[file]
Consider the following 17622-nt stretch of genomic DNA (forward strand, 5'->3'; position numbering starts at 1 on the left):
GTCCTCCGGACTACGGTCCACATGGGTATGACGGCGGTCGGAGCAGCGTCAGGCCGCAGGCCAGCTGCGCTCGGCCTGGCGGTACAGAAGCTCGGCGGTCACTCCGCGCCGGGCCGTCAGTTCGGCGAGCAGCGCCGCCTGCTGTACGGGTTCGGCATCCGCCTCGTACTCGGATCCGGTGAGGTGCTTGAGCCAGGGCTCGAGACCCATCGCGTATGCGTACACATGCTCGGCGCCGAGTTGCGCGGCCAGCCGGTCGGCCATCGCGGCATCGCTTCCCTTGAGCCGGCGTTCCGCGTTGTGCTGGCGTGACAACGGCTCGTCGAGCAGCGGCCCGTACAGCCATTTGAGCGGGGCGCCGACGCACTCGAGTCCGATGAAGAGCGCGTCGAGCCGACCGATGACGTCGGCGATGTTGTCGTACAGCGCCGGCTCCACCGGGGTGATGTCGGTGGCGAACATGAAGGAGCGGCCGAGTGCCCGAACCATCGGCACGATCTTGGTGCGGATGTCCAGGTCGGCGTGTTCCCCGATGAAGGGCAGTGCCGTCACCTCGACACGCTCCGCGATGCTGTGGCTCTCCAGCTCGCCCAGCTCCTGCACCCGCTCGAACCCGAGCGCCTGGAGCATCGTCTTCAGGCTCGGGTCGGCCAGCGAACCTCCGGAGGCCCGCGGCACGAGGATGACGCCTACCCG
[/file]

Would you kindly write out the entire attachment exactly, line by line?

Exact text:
Consider the following 17622-nt stretch of genomic DNA (forward strand, 5'->3'; position numbering starts at 1 on the left):
GTCCTCCGGACTACGGTCCACATGGGTATGACGGCGGTCGGAGCAGCGTCAGGCCGCAGGCCAGCTGCGCTCGGCCTGGCGGTACAGAAGCTCGGCGGTCACTCCGCGCCGGGCCGTCAGTTCGGCGAGCAGCGCCGCCTGCTGTACGGGTTCGGCATCCGCCTCGTACTCGGATCCGGTGAGGTGCTTGAGCCAGGGCTCGAGACCCATCGCGTATGCGTACACATGCTCGGCGCCGAGTTGCGCGGCCAGCCGGTCGGCCATCGCGGCATCGCTTCCCTTGAGCCGGCGTTCCGCGTTGTGCTGGCGTGACAACGGCTCGTCGAGCAGCGGCCCGTACAGCCATTTGAGCGGGGCGCCGACGCACTCGAGTCCGATGAAGAGCGCGTCGAGCCGACCGATGACGTCGGCGATGTTGTCGTACAGCGCCGGCTCCACCGGGGTGATGTCGGTGGCGAACATGAAGGAGCGGCCGAGTGCCCGAACCATCGGCACGATCTTGGTGCGGATGTCCAGGTCGGCGTGTTCCCCGATGAAGGGCAGTGCCGTCACCTCGACACGCTCCGCGATGCTGTGGCTCTCCAGCTCGCCCAGCTCCTGCACCCGCTCGAACCCGAGCGCCTGGAGCATCGTCTTCAGGCTCGGGTCGGCCAGCGAACCTCCGGAGGCCCGCGGCACGAGGATGACGCCTACCCG